The town of Kalona was on the reduced-testing plan prior to lead tests performed in the community this September. Two of the ten private homes tested in the town had drinking water with lead levels that were three times higher than the EPA’s 15 parts per billion limit. Kalona must now double the number of lead tests performed on drinking water. Lead levels also exceeded federal limits in Council Bluffs, Shueyville, Churdan, Blue Grass and Livermore.

The EPA announced late last month that it will be reconsidering its lead regulations. Mary Mindrup is head of the EPA’s Region 7 drinking water management branch, which serves Iowa, Nebraska, Kansas and Missouri.

Mindrup said, “The EPA has always been concerned about smaller systems just because the economics are different…than larger systems.” She continued, “But we want to ensure that regardless of the size of system, everybody is receiving water that is safe to drink.”

Mindrup said that the EPA will focus on improving lead management for small rural communities and increasing water infrastructure funding.

Iowa sees record number of blue-green algae advisories


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Microcystin toxins float on top of water and often look like spilled paint or pea soup. (Oregon State University/flickr)
Jenna Ladd | September 9, 2016

Iowa State Park beaches saw a record number of advisories this summer due to unsafe levels of microcystin, a toxin produced by some types of blue-green algae.

The Iowa Department of Natural Resources (DNR) monitors the water at state beaches each season from Memorial Day through Labor Day. DNR issued six beach advisories this week for a total of 37 microcystin warnings this year, surpassing last year’s record of 34,  just as DNR officials predicted earlier in the season.

Microcystin is considered toxic to humans when levels are at or above 20 micrograms per liter (ug/L), according to the World Health Organization (WHO). Swimming in water that has harmful levels of microcystin in it can cause breathing problems, upset stomach, skin reactions, and liver damage. If the water is inhaled, it has been known to cause cause runny eyes and nose, cough, sore throat, chest pain, asthma-like symptoms, or allergic reactions. Contaminated bodies of water can be especially harmful to pets and children, who are more likely to ingest water.

In total Iowa DNR has issued 185 microcystin beach advisories since 2006, and two-thirds (117) have been in the most recent four years. The blue-green blooms that produce microcystin feed on nutrients like phosphorus and nitrogen that seep into waterways from pollution sources like agricultural fertilizers, livestock waste, septic systems, and urban runoff. Blue-green algae toxins do not only pose a threat to beachgoers. Last month, Des Moines Water Works detected microcystin in treated municipal drinking water.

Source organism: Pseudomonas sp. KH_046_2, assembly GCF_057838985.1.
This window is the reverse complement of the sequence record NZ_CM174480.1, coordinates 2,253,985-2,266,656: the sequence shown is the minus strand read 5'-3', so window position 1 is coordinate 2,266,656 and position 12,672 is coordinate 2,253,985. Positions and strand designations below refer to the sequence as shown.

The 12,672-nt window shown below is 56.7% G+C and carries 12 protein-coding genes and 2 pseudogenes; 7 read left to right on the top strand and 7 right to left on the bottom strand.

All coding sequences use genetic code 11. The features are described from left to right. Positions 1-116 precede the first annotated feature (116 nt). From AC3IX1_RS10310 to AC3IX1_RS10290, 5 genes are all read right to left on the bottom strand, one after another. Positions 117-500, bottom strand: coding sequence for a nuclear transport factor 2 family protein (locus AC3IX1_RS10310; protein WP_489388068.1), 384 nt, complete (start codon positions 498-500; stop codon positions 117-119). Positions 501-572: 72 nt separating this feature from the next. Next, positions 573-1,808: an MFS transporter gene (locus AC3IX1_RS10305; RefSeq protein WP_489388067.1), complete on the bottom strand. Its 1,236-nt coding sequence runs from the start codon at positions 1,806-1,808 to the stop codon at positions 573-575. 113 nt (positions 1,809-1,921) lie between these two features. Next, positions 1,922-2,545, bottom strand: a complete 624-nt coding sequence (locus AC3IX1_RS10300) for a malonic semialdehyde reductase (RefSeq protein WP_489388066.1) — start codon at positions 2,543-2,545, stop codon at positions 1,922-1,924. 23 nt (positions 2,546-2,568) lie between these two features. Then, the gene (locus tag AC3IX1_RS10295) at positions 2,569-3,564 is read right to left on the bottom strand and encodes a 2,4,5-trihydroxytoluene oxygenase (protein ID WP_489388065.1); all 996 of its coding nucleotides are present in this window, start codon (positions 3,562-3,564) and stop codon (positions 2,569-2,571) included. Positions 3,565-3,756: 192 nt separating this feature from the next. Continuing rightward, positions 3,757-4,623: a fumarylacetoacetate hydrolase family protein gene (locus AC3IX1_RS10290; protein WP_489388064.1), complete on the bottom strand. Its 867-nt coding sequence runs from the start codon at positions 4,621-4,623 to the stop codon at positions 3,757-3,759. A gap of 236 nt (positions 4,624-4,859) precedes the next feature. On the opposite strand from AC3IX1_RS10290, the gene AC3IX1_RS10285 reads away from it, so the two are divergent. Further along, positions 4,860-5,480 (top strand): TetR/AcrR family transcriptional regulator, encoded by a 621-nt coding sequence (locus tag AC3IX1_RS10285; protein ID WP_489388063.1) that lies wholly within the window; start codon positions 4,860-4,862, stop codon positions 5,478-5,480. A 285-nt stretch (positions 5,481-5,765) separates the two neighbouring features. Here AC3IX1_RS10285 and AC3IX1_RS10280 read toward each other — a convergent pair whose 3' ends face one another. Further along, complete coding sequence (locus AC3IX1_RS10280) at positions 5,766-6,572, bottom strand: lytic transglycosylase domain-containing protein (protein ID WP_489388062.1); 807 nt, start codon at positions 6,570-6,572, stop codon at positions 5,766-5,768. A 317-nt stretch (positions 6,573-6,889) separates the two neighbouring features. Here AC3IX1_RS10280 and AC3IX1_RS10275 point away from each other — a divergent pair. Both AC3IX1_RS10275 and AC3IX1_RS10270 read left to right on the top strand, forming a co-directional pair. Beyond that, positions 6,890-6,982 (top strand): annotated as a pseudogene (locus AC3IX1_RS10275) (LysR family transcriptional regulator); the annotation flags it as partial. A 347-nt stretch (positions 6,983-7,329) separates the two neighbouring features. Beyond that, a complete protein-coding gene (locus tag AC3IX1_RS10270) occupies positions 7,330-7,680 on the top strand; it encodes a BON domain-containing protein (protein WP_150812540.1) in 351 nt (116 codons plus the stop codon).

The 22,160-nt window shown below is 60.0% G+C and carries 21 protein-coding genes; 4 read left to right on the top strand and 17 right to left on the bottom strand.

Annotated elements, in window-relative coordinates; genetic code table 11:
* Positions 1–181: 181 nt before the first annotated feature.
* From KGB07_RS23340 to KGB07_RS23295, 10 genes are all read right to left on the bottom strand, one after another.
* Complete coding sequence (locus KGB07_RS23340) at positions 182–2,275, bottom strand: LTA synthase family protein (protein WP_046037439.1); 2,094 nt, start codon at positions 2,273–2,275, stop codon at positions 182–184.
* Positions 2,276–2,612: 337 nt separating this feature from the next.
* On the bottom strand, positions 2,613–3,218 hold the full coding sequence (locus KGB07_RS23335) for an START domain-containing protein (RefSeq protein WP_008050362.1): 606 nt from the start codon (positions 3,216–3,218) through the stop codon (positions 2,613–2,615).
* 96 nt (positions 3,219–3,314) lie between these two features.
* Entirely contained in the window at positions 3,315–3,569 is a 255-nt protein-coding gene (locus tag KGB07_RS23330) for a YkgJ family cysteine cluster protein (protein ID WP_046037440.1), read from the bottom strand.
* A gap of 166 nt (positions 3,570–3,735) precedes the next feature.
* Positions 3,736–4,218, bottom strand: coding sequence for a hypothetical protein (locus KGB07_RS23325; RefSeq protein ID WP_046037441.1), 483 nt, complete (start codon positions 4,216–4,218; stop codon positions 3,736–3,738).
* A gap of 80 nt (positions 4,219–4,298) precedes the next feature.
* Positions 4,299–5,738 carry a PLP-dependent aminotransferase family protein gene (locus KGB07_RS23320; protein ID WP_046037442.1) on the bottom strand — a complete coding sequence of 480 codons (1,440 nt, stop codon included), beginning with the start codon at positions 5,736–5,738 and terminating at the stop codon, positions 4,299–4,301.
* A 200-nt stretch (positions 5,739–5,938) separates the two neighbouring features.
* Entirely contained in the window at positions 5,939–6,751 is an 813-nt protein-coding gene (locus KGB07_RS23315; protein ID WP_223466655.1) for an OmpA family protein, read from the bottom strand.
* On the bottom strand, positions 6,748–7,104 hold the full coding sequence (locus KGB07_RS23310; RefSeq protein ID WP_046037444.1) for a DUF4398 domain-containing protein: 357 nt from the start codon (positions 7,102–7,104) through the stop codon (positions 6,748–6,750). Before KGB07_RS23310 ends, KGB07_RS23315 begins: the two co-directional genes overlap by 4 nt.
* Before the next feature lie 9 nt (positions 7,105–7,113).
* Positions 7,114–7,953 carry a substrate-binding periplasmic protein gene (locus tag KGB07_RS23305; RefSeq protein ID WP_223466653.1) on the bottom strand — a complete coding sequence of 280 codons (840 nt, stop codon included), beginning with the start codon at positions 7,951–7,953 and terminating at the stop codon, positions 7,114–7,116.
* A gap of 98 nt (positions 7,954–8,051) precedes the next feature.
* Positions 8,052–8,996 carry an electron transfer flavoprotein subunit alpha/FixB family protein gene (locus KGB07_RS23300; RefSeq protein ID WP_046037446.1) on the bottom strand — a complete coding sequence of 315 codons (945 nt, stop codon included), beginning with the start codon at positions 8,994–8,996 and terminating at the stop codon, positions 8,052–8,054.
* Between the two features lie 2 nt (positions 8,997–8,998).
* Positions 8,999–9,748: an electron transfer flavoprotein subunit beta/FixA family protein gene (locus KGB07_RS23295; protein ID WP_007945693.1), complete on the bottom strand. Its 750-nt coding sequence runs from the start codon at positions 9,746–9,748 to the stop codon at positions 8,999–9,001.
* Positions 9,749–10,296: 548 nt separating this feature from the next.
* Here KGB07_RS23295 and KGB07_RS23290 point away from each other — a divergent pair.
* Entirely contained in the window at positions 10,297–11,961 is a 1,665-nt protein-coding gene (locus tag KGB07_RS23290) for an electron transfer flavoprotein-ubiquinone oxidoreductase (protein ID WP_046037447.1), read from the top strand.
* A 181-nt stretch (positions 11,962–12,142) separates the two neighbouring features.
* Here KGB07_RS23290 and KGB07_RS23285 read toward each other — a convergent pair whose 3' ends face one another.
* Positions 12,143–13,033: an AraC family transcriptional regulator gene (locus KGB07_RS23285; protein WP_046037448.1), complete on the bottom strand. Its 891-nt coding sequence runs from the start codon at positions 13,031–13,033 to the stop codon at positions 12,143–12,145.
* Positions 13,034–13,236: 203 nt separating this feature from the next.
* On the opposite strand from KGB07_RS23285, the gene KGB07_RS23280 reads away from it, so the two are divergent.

While DNR monitors 39 State Park beaches across Iowa for these toxins, many public and private beaches are not monitored. As the total number of beach closures rises each year, Ann Robinson, agricultural specialist at the Iowa Environmental Council said, “This is a wake-up call that more needs to be done to reduce the nutrient pollution coming from the farms, city lawns and urban and industrial wastewater plants that are feeding the algae. If we don’t take action on the scale needed, unprecedented numbers of beach warnings will become our new normal.”

More information about identifying harmful blue-green algae blooms and a chart that outlines dangerous levels of microcystin in Iowa’ lakes dating back to 2006 can be found at the Iowa Environmental Council’s website.

On the Radio: Water quality meetings begin this week


A rock in the Cedar River near Mount Vernon, Iowa. (Rich Herrmann/Flickr)
A rock in the Cedar River near Mount Vernon, Iowa. (Rich Herrmann/Flickr)

This week’s On the Radio segment introduces a series of meetings being held by the Iowa Department of Natural Resources on state water quality. Listen to the audio below, or continue reading for the transcript.

 

Transcript: Water Meetings

The Iowa Department of Natural Resources is seeking the public’s input on water quality through a series of meetings beginning in early September.

This is the Iowa Environmental Focus.